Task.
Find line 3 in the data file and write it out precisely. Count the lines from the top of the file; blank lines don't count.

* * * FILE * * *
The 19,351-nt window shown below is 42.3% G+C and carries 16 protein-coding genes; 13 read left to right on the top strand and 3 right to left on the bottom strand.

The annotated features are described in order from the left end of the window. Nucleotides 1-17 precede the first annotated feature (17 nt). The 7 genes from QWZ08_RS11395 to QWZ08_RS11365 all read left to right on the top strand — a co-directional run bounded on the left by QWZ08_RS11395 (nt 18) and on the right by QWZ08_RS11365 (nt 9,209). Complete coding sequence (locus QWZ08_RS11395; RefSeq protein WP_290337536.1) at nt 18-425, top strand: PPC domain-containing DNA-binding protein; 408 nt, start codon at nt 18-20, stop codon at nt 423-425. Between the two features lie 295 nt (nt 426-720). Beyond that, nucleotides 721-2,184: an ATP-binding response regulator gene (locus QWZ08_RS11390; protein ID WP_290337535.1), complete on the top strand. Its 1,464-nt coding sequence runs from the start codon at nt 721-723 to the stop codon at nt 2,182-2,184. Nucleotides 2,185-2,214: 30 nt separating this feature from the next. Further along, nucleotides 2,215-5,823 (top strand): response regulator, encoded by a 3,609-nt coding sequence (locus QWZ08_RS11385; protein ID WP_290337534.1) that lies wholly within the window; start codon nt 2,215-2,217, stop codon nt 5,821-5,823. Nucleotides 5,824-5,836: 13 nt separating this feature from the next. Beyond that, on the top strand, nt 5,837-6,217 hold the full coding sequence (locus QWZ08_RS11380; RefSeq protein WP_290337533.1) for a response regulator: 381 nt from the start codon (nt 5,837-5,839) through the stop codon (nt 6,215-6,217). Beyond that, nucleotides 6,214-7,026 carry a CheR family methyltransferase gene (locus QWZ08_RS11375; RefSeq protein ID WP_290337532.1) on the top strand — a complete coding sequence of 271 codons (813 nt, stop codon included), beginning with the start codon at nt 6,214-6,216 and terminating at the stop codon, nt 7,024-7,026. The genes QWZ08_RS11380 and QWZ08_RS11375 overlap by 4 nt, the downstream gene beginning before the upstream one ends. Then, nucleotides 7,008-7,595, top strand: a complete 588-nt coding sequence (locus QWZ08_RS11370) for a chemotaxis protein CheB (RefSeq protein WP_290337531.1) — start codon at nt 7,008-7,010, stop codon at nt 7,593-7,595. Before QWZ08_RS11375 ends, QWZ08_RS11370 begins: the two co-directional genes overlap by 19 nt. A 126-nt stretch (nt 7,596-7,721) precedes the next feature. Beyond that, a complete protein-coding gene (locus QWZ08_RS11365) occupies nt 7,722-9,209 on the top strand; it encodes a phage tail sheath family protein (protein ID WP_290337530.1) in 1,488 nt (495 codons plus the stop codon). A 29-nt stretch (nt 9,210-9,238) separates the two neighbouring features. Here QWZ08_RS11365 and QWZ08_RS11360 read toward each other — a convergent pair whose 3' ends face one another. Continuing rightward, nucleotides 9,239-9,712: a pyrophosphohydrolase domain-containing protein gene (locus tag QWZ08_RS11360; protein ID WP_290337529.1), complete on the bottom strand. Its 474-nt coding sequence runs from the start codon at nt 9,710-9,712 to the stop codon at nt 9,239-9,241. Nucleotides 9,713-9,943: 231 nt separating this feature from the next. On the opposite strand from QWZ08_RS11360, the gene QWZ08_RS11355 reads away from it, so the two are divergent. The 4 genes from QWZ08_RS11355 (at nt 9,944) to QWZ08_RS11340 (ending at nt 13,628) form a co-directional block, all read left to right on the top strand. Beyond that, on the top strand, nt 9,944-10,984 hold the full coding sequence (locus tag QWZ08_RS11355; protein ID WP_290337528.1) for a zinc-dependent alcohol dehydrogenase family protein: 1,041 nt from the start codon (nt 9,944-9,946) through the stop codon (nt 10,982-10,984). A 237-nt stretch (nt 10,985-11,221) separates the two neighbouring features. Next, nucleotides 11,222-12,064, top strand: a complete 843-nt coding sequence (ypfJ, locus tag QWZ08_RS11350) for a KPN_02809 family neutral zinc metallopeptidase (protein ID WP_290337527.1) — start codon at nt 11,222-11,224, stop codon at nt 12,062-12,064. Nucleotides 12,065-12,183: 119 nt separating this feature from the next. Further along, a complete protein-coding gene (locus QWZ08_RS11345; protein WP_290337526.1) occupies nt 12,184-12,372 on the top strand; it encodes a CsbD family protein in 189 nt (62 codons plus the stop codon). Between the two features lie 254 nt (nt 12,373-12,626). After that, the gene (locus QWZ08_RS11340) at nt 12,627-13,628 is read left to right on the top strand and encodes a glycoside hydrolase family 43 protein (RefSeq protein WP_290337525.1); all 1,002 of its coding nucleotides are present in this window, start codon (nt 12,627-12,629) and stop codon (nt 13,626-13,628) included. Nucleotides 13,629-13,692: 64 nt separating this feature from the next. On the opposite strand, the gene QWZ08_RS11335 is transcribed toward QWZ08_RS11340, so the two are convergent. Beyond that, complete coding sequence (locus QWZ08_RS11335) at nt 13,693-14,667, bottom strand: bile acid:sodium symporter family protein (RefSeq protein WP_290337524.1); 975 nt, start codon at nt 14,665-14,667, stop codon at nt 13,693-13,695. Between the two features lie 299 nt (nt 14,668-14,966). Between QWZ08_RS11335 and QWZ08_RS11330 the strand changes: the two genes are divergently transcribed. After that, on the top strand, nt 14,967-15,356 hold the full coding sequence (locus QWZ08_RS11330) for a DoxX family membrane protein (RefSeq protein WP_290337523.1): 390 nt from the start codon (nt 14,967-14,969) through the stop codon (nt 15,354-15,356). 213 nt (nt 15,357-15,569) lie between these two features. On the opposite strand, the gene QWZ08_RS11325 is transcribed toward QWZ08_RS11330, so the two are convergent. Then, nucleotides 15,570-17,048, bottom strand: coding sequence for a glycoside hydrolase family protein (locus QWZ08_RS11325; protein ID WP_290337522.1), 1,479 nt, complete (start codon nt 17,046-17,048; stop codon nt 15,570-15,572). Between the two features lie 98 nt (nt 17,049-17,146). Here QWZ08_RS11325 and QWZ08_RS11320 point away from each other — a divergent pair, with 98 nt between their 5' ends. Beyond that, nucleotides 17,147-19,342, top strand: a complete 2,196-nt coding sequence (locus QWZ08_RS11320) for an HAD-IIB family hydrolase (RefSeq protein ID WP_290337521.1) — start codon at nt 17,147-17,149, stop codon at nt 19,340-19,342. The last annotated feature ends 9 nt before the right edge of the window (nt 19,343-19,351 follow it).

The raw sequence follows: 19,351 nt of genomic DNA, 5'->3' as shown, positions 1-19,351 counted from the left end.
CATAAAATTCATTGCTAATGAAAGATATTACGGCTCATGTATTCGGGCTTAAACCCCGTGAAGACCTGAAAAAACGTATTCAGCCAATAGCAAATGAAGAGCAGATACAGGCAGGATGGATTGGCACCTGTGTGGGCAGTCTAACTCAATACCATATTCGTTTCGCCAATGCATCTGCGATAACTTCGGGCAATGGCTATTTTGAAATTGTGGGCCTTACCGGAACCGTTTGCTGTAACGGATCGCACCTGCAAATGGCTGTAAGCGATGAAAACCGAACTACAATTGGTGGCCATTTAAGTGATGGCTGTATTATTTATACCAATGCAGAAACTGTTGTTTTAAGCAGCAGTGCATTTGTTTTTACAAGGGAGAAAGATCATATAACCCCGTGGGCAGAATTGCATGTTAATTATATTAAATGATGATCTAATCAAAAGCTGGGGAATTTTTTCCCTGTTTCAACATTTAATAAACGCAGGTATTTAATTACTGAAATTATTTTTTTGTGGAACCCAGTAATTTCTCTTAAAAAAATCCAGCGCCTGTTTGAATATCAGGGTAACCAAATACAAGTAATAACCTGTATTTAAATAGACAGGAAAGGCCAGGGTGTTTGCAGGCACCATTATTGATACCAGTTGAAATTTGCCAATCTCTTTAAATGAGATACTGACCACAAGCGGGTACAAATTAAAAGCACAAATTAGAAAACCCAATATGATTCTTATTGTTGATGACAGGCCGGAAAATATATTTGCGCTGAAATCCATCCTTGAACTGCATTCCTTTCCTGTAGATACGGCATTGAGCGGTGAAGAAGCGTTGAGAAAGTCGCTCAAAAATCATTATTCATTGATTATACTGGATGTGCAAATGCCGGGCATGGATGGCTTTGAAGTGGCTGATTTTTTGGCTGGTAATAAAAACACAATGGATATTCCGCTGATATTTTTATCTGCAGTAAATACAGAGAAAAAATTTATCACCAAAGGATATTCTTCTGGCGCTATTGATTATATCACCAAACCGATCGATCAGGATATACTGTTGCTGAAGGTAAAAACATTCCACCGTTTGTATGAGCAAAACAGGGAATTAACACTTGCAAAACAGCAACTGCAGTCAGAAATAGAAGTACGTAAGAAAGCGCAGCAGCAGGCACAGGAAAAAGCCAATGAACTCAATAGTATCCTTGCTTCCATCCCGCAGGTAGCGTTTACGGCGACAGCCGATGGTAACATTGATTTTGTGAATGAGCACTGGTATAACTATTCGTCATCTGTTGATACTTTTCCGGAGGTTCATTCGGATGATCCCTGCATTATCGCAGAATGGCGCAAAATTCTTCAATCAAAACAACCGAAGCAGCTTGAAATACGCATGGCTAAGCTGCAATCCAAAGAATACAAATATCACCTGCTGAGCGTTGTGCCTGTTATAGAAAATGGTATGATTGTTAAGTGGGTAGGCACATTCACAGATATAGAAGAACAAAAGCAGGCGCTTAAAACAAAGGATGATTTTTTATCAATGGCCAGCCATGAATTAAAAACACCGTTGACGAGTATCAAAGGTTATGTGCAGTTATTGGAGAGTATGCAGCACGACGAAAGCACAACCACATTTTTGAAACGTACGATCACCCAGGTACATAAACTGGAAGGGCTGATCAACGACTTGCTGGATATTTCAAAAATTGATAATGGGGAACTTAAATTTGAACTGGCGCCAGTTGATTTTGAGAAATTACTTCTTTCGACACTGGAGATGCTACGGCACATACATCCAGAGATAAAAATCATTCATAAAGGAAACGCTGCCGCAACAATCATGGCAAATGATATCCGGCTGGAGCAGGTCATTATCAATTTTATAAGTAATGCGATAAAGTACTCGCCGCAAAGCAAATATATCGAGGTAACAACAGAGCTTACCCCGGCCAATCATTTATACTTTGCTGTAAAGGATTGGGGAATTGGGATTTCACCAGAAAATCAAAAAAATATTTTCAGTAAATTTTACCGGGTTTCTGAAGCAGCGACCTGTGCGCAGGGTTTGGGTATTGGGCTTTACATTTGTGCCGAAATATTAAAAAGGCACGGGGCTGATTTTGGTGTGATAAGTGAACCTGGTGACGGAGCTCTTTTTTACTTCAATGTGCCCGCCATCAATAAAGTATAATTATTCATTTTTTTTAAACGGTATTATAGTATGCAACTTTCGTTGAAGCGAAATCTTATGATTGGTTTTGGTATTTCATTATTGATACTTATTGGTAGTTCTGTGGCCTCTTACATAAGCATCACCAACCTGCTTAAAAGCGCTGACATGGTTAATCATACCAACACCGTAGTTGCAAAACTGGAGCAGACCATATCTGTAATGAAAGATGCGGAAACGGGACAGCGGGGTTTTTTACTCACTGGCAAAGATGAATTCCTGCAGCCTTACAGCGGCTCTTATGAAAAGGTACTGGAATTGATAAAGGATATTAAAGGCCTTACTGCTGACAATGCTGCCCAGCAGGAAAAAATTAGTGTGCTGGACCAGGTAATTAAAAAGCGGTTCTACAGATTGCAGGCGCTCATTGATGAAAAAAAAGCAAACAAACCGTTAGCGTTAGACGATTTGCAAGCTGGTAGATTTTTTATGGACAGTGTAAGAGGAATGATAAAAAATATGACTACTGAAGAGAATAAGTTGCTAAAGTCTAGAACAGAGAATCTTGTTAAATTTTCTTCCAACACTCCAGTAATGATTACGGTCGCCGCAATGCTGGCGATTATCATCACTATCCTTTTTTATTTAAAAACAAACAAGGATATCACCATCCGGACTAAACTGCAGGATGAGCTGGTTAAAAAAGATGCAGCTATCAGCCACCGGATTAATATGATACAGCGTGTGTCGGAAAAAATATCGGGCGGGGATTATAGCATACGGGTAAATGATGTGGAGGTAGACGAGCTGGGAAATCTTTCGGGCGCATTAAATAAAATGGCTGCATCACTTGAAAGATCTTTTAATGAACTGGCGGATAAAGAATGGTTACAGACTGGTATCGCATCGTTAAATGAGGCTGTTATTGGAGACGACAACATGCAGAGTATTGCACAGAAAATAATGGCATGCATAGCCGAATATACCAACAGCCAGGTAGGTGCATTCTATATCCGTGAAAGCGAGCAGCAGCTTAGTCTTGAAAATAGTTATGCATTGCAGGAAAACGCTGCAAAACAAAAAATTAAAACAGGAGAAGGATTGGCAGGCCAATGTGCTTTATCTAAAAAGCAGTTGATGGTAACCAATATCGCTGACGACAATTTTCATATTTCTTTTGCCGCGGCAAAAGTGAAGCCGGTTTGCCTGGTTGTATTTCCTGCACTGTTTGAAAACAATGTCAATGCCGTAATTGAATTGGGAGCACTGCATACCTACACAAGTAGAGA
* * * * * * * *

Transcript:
The raw sequence follows: 19,351 nt of genomic DNA, 5'->3' as shown, positions 1-19,351 counted from the left end.